The powerful Transport Worker’s Union has vowed to double down on a crucial win in the industrial courts last Friday to draw a line under abuses in the gig economy fuelled by businesses seeking to drive down costs by replacing regular staff with app-dependent workers.
“Fair warning to the IPO by Uber next year. We are coming to get you because you are stealing from working people right around the world including in this country,” TWU co-ordinator on the on-demand economy Tony Sheldon told iTnews on Friday.
“We are going to make you account.”
The latest direct warning to enterprises now harnessing cheap app-based labour confirms there will be no relent by the TWU in using Australia’s industrial courts and other legal means to enforce existing rights for contractors and employees.
It also means that mainstream businesses and corporations using or bank rolling price-driven app services will be drawn into the fray, as unions target the gig economy to harness fears over job security and conditions tapped a decade ago under the Your Rights at Work campaign.
The turbocharger for the TWU’s push is the Fair Work Commission’s bombshell decision last week that upheld the unfair dismissal claim of Foodora delivery rider Josh Klooger, who was sacked in March this year after speaking out against conditions.
Crucially, Fair Work deemed Klooger was an employee rather than a contractor, a precedent that opens the door to potential flood of claims for entitlements against app-based contracting businesses like superannuation and leave.
The Fair Work decision has sent shockwaves through Uber and other online gig clearing houses that are now exposed to substantial claims which could challenge their ongoing viability if backed in the same way the Foodora claim was run with clinical precision by the TWU.
The precedent will also reverberate across the banking sector and the boardrooms of companies across Australia which have sought to gain an equity foothold into aspiring agile technological disruptors by ploughing millions into start-ups through various venture funds.
While many API-based products and services that automate or digitise manual processes will not be primary targets for action by the likes of the TWU, price-driven labour supply aggregators – think services platforms – are now clearly in the frame.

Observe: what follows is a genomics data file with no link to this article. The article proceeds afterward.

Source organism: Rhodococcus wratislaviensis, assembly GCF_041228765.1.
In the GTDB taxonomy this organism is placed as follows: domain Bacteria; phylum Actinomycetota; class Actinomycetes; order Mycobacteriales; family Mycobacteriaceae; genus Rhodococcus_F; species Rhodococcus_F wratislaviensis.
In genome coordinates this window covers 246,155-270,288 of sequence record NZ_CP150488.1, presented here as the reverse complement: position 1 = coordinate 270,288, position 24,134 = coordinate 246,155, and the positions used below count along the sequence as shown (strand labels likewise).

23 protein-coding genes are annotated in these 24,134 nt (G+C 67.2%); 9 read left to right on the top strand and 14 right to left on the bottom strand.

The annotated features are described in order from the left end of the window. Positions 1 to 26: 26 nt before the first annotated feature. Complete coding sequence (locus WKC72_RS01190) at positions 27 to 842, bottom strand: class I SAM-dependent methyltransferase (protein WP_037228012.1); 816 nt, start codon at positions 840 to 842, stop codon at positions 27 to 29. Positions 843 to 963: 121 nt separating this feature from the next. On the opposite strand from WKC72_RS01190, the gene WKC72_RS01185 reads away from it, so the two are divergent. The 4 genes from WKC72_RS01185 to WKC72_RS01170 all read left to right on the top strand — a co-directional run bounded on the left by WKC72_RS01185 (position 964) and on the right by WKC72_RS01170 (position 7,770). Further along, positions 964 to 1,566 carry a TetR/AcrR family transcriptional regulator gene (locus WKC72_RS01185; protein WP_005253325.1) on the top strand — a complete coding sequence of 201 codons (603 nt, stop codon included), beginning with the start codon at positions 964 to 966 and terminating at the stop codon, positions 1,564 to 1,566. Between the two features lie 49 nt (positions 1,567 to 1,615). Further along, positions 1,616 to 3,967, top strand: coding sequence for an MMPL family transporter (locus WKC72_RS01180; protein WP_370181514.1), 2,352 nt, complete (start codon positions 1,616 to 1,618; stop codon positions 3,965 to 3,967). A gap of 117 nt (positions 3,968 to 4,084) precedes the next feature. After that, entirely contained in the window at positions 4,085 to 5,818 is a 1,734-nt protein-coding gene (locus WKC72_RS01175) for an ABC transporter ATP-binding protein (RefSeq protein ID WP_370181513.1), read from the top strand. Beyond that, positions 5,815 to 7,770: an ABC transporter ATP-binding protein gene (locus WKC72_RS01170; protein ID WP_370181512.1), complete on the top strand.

A crucial reason many institutional, private and venture fund tech investors are nervously watching the TWU is that it provides a window into how key backers of an incoming Labor federal government will deal with technology policy in the event the Coalition loses the next federal election.
Win or lose, Sheldon has already secured backing for Senate ticket for NSW and is set to be a significant influence on how Labor’s policies surrounding technology are crafted, both at the ALP national conference in December and further down the line.
He relinquished his position as the national secretary of the in August as part of the transition into parliament.
Sheldon’s key argument is that whether it's AI or Uber Eats, ethical guard rails must be put in place to maintain safety and prevent rapacious exploitation of sections of the community through race to the bottom on pay and conditions dressed-up as technological innovation.
“Rules have to be changed,” Sheldon told iTnews on Friday.
“There’s people that want to be contractors, but why shouldn’t a contractor have a right? If people want to be employees, why shouldn’t they have their employee entitlements?”
Asked about how investors and capital backers of tech plays should view the Foodora precedent, Sheldon responds that “any wise investor will be taking serious consideration to what they are doing.”
“This ruling shatters the foundation that the on-demand economy is built on: that it is ok to rip workers off, steal their wages, refuse them retirement contributions and deny them wages when they are forced off the job because of an injury,” Sheldon says.
“This is an example of where an employer should face jail over wage theft, since internal emails show Foodora knew what it was doing was wrong.”
Having obtained the necessary ammunition to go after globals like Uber through the Foodora workplace precedent, Sheldon isn’t pulling his punches on what’s next.
“If you want to invest in Uber, get ready to have the bills pile up,” the senator in waiting said said.